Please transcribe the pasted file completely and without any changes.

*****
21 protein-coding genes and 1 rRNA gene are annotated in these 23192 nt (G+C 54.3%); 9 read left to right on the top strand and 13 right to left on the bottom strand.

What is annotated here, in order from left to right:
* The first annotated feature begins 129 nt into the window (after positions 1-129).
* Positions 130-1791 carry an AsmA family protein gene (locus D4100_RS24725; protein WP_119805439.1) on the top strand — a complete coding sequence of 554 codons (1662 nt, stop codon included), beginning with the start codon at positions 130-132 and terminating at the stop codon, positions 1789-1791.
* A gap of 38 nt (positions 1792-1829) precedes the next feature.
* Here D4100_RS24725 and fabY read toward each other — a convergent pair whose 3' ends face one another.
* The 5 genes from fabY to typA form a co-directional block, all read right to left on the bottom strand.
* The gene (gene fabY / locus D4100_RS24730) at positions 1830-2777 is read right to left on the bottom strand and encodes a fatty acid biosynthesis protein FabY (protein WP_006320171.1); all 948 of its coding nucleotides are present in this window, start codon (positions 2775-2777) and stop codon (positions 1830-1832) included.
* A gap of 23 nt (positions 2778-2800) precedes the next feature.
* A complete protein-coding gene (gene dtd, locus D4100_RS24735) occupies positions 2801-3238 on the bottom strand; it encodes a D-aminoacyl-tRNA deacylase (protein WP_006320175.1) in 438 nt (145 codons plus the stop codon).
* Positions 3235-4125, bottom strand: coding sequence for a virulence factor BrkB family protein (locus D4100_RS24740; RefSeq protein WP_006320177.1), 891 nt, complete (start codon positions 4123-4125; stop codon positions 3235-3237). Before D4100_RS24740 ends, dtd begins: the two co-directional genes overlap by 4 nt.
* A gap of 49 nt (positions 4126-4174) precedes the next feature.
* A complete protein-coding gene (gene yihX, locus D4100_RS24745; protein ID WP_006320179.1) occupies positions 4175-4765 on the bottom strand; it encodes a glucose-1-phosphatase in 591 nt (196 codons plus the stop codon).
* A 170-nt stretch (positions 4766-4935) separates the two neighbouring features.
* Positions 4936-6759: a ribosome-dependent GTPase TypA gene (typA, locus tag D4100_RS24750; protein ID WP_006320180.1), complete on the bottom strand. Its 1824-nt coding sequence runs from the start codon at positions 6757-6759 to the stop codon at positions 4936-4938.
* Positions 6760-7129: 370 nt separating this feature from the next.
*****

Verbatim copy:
21 protein-coding genes and 1 rRNA gene are annotated in these 23192 nt (G+C 54.3%); 9 read left to right on the top strand and 13 right to left on the bottom strand.

What is annotated here, in order from left to right:
* The first annotated feature begins 129 nt into the window (after positions 1-129).
* Positions 130-1791 carry an AsmA family protein gene (locus D4100_RS24725; protein WP_119805439.1) on the top strand — a complete coding sequence of 554 codons (1662 nt, stop codon included), beginning with the start codon at positions 130-132 and terminating at the stop codon, positions 1789-1791.
* A gap of 38 nt (positions 1792-1829) precedes the next feature.
* Here D4100_RS24725 and fabY read toward each other — a convergent pair whose 3' ends face one another.
* The 5 genes from fabY to typA form a co-directional block, all read right to left on the bottom strand.
* The gene (gene fabY / locus D4100_RS24730) at positions 1830-2777 is read right to left on the bottom strand and encodes a fatty acid biosynthesis protein FabY (protein WP_006320171.1); all 948 of its coding nucleotides are present in this window, start codon (positions 2775-2777) and stop codon (positions 1830-1832) included.
* A gap of 23 nt (positions 2778-2800) precedes the next feature.
* A complete protein-coding gene (gene dtd, locus D4100_RS24735) occupies positions 2801-3238 on the bottom strand; it encodes a D-aminoacyl-tRNA deacylase (protein WP_006320175.1) in 438 nt (145 codons plus the stop codon).
* Positions 3235-4125, bottom strand: coding sequence for a virulence factor BrkB family protein (locus D4100_RS24740; RefSeq protein WP_006320177.1), 891 nt, complete (start codon positions 4123-4125; stop codon positions 3235-3237). Before D4100_RS24740 ends, dtd begins: the two co-directional genes overlap by 4 nt.
* A gap of 49 nt (positions 4126-4174) precedes the next feature.
* A complete protein-coding gene (gene yihX, locus D4100_RS24745; protein ID WP_006320179.1) occupies positions 4175-4765 on the bottom strand; it encodes a glucose-1-phosphatase in 591 nt (196 codons plus the stop codon).
* A 170-nt stretch (positions 4766-4935) separates the two neighbouring features.
* Positions 4936-6759: a ribosome-dependent GTPase TypA gene (typA, locus tag D4100_RS24750; protein ID WP_006320180.1), complete on the bottom strand. Its 1824-nt coding sequence runs from the start codon at positions 6757-6759 to the stop codon at positions 4936-4938.
* Positions 6760-7129: 370 nt separating this feature from the next.